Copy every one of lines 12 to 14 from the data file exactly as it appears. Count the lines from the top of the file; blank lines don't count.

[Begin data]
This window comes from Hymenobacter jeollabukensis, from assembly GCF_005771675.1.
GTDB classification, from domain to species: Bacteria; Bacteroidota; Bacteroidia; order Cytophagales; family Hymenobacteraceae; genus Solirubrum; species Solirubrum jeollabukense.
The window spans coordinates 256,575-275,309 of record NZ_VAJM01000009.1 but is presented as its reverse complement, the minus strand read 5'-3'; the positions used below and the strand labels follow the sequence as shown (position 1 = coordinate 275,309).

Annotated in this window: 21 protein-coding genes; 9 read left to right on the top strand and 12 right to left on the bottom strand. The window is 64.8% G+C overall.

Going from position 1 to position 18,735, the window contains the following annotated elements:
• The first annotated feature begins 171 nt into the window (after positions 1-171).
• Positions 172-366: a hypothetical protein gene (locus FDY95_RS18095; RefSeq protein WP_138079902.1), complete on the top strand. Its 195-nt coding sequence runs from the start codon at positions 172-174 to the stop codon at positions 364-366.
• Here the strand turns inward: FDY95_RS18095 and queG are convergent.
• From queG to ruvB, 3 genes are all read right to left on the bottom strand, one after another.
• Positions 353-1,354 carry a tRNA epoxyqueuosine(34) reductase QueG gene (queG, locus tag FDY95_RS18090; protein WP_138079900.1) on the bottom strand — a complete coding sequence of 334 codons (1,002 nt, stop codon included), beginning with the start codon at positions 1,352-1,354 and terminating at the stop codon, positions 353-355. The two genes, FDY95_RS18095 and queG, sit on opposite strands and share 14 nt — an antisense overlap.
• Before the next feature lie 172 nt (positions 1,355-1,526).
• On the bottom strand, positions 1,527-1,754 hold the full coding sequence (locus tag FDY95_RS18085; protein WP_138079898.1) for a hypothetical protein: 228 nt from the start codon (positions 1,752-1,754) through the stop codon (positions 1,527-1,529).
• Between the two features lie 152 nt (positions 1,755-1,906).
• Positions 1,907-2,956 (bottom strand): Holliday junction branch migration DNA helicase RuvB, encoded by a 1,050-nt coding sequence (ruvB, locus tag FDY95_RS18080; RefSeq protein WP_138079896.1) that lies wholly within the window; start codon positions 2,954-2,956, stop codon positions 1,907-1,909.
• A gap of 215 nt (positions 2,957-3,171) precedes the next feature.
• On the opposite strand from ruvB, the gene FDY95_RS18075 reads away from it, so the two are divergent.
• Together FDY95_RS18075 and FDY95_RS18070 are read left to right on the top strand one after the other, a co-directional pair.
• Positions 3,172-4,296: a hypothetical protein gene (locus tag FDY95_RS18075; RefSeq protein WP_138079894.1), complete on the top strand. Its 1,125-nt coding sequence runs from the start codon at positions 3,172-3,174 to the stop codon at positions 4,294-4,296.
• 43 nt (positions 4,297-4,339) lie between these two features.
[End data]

• On the bottom strand, positions 1,527-1,754 hold the full coding sequence (locus tag FDY95_RS18085; protein WP_138079898.1) for a hypothetical protein: 228 nt from the start codon (positions 1,752-1,754) through the stop codon (positions 1,527-1,529).
• Between the two features lie 152 nt (positions 1,755-1,906).
• Positions 1,907-2,956 (bottom strand): Holliday junction branch migration DNA helicase RuvB, encoded by a 1,050-nt coding sequence (ruvB, locus tag FDY95_RS18080; RefSeq protein WP_138079896.1) that lies wholly within the window; start codon positions 2,954-2,956, stop codon positions 1,907-1,909.